We are writing in regard to the article in the arts section of the L.A. Weekly titled The Jester by Matthew C. Duersten [December 1925], profiling Joel Mesler and depicting the art community in Chinatown. The inaccuracies and injustices of the piece are such that we feel obligated to respond, since the draft that was shown to us for fact-checking last week bears no resemblance to what was eventually published. For the record, it had no mention of Giovanni Intra. Mr. Duersten informs us that the Weekly didnt think his positive accounting of Pruess Press and its new record label and art gallery fit. He was encouraged to rewrite the piece altogether, to emphasize vulgar, lowest-common-denominator gossip. The result borders, when taken as a whole, on slander.
What Duersten calls a phony fashion show was in fact the debut of a real fashion line by Bettina Hubby. The show at Dianne Pruess helped launch Hubbys line, which now is on sale in shops in Beverly Hills. Mr. Banjo, described as a twisted minstrel . . . atop a 10-foot-high stool performing murder ballads and sea chanteys peppered with tasteless jokes about child molestation, is a traditionally inclined songwriter and performer who got his start at Pruess Press and now is working on a second album and touring the West Coast to happy acclaim. Mr. Mesler and his friends have indeed started a local art school, but its called SCA, Southern Cantonese Association, not Chinatown Arts Academy, and is not a prank. Its last graduating student is now studying art history at Harvard. The Rambler, SCAs newsletter, is not a jeremiad-spouting outlet of Mr. Meslers private vendettas. It is not even edited by him. It is a co-authored and co-edited compendium of political journalism, art and cultural criticism and fiction, containing pieces by major L.A. writers such as Chris Kraus, Greg Palast and Norman M. Klein. The Rambler writes honest, researched and thoughtful work that doesnt seek the lowest common denominator, but gives voice to a living, sharing, unsimulated community. Unlike the Weekly, The Rambler never stooped to putting Mr. Inmos private tribulations on public view, as if they were a matter of entertainment, nor did it insinuate that its good friend and inspiration Giovanni Intra was anything but a wonderful writer, curator, co-owner (not owner, as Duersten states) of China Art Objects Galleries, and artist. Not a junky or corpse in fact, but a tender, brilliant and tragically unlucky victim of an experiment, whose loss Mr. Mesler, as all of Giovannis good friends, mourns every day.
In short, Mr. Mesler is more than a jester or prankster hounding his friends and neighbors. He has done what he could to help regenerate contemporary fashion, rock & roll, literature and visual art without pretense. He has supported and encouraged his friends and contemporaries to pursue their dreams. He has built a happy and productive bridge between the art community and the local Chinatown merchants and businesspeople. What a pity that this real story doesnt fit the L.A. Weekly and whatever peculiar fantasy agenda it is pursuing at the expense of real peoples lives, deaths, triumphs and tribulations.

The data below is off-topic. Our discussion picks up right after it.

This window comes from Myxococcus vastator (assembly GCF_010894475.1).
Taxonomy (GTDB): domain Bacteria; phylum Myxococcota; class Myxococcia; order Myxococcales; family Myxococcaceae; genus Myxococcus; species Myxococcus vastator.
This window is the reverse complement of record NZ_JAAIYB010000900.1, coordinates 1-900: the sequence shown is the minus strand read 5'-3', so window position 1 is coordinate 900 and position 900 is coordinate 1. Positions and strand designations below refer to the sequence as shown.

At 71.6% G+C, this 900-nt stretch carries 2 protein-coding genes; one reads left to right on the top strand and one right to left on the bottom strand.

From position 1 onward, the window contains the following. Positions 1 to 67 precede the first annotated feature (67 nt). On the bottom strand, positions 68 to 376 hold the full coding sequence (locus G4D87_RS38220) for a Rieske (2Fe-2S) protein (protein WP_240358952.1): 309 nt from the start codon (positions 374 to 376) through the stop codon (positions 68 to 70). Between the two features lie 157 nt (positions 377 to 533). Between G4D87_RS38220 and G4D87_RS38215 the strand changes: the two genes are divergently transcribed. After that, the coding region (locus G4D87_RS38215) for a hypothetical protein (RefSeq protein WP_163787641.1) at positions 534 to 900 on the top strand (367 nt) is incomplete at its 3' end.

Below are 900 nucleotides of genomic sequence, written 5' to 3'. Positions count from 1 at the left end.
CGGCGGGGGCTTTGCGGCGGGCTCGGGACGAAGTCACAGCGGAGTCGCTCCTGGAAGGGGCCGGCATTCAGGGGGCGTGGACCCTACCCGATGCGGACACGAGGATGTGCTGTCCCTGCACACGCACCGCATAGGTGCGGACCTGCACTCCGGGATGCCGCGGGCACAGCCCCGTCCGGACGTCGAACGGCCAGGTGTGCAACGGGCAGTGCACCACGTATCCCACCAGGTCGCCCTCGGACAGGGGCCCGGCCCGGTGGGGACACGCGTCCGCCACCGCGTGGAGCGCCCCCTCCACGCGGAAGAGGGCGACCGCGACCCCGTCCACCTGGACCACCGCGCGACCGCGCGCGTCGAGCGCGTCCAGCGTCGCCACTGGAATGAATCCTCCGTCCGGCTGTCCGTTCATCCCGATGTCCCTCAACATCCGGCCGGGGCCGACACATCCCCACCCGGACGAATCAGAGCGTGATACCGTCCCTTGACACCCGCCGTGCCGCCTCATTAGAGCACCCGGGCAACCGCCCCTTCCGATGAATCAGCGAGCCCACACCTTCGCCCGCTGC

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The editors of The Rambler
The writer responds: It is unfortunate that what I have written in The Jester of Chinatown has caused such personal consternation among members of Chinatowns art community, particularly Joel Mesler and those who have known and loved Giovanni Intra and Inmo Yuon.
I wish to respond to the Rambler editors letter to the Weekly on a few points. First, I did not give Joel Mesler and his constituents an advance fact-checking copy of the article that was published in the Weekly. Mr. Mesler asked me in September if I would write an introduction to a book he wanted to publish about Chinatown, and what I submitted to them was a personal reminiscence of this unique group of artists and curators particularly Mr. Mesler, who has been an inspiration to all of them. Some of the raw info in the Jester piece also was used in the introduction to the book, including a mention of Giovanni Intra and Inmo Yuon (as well as my observation that Joel Mesler was the best friend an artist down here could have). I thought I had made it clear that the piece that eventually would run in the Weekly would be different and would take into account the effects of what happened last year involving Intra and Yuon.
As for references to certain alleged inaccuracies in the text of The Jester, I have personally seen Mr. Banjo perform several times and accurately described my perspective on his performances. Similarly, my reference to the phony fashion show (which I also attended) described the jovial, almost parodic atmosphere in which the show occurred. References to The Chinatown Arts Academy and the classes it offered were taken from the schools own materials and descriptions of its curriculum.
Finally, on one point I must be very clear: I never told Mr. Mesler or anyone else for that matter that the L.A. Weekly encouraged me to rewrite the piece altogether, to emphasize vulgar, lowest-common-denominator gossip. I told Mr. Mesler that the original version of The Jester was written for the Weeklys A Considerable Town section but explained to them that my editors and I felt it would be better placed as a feature in the arts section timed with the one-year anniversary of Intras death.
On the whole, I was surprised and saddened by the response to The Jester of Chinatown. It is a celebration of Joel Meslers accomplishments, his steadfastness in what he believes, and his desire to keep Chinatown art alive in the face of a terrible human tragedy.
Matthew C. Duersten
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